Do not read this book where you are supposed to be quiet because it's sure to make you laugh out loud. I first read this book about ten years ago and recently reread it and it was even funnier the second time around. Michael Malone characterizes Raleigh Hayes, his family and friends not as buffoons but as real (if somewhat eccentric) people that get swept up in extrodinary situations. If you've ever felt you were the only sane person in a world gone mad, you will be able to identify with Raleigh. Not only did this book make me laugh till my face hurt but there are some very touching moments as well.
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31 of 32 people found the following review helpful By A Customer on January 31, 1998
Format: Paperback
This is my all-time favorite book, and I have read a LOT of books. I bought this book over ten years ago at a grocery store, and have read it about once a year since then. I've loaned it to many friends, it's been mailed to Hawaii and Tennessee, I've dragged it across country with me on vacation (I ALWAYS take it on vacation trips). I had to quit reading it while eating lunch because I would laugh so hard, I was afraid I would quite literally choke to death.
"Handling Sin" is an absolute must-read, a hilarious and touching story about family, love, friendship, and accepting life as it comes to you. Raleigh Hayes and his neighbor Mingo set off on a quest to return Raleigh's father Earley to the hospital. Earley has taken off with an unknown young woman, and has left Raleigh instructions to gather several seemingly bizarre and unrelated objects, and bring them to New Orleans. Desperate to retrieve his ailing father, Raleigh approaches this task with the same determination and focus his applies to everything he does. Life, however, has other plans for our hero.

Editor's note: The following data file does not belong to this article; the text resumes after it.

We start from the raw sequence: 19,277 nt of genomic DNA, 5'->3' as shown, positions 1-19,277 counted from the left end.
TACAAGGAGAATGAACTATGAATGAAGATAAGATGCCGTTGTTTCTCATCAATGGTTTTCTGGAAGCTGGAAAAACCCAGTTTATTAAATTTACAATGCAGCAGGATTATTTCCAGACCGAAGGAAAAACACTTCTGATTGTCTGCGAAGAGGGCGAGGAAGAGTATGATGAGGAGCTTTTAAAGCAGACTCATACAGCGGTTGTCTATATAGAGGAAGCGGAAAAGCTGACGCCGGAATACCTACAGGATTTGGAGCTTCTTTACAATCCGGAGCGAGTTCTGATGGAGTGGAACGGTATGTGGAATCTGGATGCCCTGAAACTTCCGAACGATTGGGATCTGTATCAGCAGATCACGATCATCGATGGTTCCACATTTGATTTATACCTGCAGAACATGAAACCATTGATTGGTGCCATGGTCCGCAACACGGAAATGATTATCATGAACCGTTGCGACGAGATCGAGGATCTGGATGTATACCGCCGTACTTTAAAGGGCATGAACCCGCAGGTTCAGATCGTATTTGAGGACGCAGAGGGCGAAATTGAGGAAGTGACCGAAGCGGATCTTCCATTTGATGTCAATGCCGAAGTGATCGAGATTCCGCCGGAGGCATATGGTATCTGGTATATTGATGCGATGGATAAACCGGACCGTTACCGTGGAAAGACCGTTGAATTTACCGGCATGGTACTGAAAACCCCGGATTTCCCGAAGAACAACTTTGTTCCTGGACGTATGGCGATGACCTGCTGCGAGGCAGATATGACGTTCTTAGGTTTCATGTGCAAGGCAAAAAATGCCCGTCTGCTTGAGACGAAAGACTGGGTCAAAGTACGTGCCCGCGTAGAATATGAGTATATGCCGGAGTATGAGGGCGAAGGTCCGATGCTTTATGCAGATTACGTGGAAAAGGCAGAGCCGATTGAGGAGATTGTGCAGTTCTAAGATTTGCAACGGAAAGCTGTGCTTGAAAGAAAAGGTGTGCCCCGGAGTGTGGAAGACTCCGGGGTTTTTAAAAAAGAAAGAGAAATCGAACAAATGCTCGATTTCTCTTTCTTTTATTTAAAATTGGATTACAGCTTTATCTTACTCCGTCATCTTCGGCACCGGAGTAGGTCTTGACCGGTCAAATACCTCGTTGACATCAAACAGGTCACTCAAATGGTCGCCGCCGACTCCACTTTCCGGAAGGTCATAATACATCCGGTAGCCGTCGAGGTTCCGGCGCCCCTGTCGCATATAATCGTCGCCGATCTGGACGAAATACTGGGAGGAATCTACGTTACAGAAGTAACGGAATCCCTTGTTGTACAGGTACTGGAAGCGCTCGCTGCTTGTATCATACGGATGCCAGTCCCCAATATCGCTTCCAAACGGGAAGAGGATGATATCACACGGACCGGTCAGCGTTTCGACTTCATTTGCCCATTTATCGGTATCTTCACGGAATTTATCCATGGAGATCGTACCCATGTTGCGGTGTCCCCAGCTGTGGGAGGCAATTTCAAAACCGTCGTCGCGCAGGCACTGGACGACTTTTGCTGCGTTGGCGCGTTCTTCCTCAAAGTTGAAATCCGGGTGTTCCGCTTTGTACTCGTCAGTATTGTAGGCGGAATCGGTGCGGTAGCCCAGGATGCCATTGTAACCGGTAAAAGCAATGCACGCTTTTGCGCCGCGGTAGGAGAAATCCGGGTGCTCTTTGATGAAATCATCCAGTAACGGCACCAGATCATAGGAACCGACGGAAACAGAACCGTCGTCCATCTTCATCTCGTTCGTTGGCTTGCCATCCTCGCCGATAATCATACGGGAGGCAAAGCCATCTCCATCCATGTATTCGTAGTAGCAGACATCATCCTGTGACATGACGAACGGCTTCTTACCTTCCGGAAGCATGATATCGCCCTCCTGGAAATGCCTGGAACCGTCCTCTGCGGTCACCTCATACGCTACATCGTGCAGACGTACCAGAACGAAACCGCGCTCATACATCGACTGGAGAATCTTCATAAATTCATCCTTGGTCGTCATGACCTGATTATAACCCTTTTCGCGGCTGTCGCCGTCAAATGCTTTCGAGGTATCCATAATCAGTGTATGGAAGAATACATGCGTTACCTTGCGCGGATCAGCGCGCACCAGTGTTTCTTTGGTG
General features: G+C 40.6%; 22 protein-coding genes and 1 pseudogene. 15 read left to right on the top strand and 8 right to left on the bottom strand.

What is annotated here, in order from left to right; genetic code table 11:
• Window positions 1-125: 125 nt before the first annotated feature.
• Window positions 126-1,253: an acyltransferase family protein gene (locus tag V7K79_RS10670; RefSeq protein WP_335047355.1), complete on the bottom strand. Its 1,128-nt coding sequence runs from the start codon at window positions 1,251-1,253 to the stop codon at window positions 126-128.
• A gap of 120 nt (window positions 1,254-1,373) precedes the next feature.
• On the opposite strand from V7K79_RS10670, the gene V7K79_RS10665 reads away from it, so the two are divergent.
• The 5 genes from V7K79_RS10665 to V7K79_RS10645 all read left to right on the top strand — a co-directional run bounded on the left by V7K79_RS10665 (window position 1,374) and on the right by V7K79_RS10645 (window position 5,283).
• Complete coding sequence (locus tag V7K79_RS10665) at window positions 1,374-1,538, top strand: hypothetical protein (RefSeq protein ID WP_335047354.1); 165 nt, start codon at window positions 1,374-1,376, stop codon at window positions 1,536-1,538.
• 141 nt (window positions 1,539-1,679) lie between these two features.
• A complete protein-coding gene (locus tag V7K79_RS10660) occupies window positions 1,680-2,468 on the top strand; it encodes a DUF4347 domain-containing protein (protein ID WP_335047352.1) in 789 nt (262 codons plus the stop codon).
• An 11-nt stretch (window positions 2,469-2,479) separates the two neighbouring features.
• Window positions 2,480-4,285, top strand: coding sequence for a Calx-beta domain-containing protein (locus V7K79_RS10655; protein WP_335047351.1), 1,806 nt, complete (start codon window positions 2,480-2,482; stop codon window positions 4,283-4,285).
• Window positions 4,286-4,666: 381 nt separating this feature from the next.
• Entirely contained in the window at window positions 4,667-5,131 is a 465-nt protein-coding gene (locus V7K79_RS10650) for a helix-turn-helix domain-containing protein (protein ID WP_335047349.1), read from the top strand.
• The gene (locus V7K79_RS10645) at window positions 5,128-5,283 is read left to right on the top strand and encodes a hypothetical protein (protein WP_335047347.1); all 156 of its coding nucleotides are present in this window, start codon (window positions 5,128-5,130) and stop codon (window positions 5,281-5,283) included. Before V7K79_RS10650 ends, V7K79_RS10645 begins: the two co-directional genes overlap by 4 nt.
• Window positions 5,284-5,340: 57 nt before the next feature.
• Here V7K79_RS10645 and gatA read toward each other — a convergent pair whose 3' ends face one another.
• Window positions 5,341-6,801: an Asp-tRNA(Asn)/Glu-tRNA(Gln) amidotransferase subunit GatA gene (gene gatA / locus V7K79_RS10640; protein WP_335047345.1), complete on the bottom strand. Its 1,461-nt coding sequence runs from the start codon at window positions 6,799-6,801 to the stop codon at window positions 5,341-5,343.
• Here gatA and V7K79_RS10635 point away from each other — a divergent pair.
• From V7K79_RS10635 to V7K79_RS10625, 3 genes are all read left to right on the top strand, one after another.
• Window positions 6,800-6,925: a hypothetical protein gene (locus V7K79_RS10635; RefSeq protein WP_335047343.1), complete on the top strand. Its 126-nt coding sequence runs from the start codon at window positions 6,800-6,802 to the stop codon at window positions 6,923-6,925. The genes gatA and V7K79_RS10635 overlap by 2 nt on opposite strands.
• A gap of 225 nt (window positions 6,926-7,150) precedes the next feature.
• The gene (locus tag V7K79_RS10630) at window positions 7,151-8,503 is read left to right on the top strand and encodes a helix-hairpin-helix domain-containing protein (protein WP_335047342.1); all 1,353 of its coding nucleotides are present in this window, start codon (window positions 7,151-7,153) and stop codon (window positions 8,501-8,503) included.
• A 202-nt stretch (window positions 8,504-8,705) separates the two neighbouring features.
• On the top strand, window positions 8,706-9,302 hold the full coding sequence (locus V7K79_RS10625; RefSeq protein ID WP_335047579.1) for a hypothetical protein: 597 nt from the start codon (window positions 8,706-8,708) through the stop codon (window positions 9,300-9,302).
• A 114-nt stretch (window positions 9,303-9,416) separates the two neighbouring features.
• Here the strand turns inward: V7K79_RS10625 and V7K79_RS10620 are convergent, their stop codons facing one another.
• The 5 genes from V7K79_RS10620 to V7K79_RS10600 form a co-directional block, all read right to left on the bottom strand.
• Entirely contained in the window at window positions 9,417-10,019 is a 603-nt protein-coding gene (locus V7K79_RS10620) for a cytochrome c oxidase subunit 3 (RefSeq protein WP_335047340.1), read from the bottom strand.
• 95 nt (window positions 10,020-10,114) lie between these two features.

Join Raleigh, Mingo, Raleigh's ne'er-do-well brother Gates, master criminal Simon Berg, saxaphone player Toutant Kingstree and Peaches the pig as they galavant throughout the South, butting heads with the Marines, Hell's Angels, nuns, and gangsters. Enjoy the Infamous Barbeque at Wild Oaks, and thrill at the derring-do atop Stone Mountain. This story is a joyride from beginning to end. Come join us.
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26 of 27 people found the following review helpful By Peggy Vincent on November 1, 2003
Format: Paperback
Wonder, madcap, outrageous, hilarious farce. Raleigh Hayes of Thermopylae, NC, discovers his father has absconded (after escaping from the hospital) with the family fortune and taken off for points unknown in an egg yolk-yellow Cadillac convertible. His companion of choice is a young female - no big surprise - but she's also a mental patient and of a race traditionally looked down upon in the Deep South. Raleigh, following clues on a left-behind list that give him 7 tasks to accomplish, sets off on what quickly and predictably becomes an odyssey. His sidekick is his friend Mingo, and the two of them quickly become the lead comedic characters in their own play as they wend their way toward New Orleans and a "planned" rendezvous - as if anything could really be planned when dealing with this wacko cast.
Wonderful.
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16 of 16 people found the following review helpful By R. A. Taylor VINE VOICE on December 16, 2002
Format: Paperback Verified Purchase
I've just finished reading Handling Sin for the second time--something I rarely do, there are just too many books I haven't read yet--and I think I enjoyed it more this time. It is a laugh out loud, fall out of your chair funny story. I loved each of the characters our hero Raleigh takes on the journey his father sends him on. I hated to see the story end -- I want to know what Mingo is doing now, what happened to Gates, and where or where is Weeper Berg. I'm sure I'll read this book again.
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20 of 21 people found the following review helpful By wood@multipro.com on May 9, 1999
Format: Paperback
I bought this book ten years ago at a drug store for $1 thinking it would be a good way to pass the afternoon at my swimming pool. Little did I know that the afternoon of reading at the pool would leave me laughing, crying and shaking my head at the unbelievable adventures of the stoic and sane Raleigh and his roving band of ne'er do wells. I think that Mr. Malone has captured the personalities and quirks of every Southerner I know or have met. Since I am Southern, I read each novel about the South with a very cynical view that the author will never be able to understand what it is like to be Southern and a part of a huge family-but Mr. Malone does and has done it in such a hilarious way that I recommend this book to everyone I know. I just wish he would write another book using this delightful cast of characters in another adventure.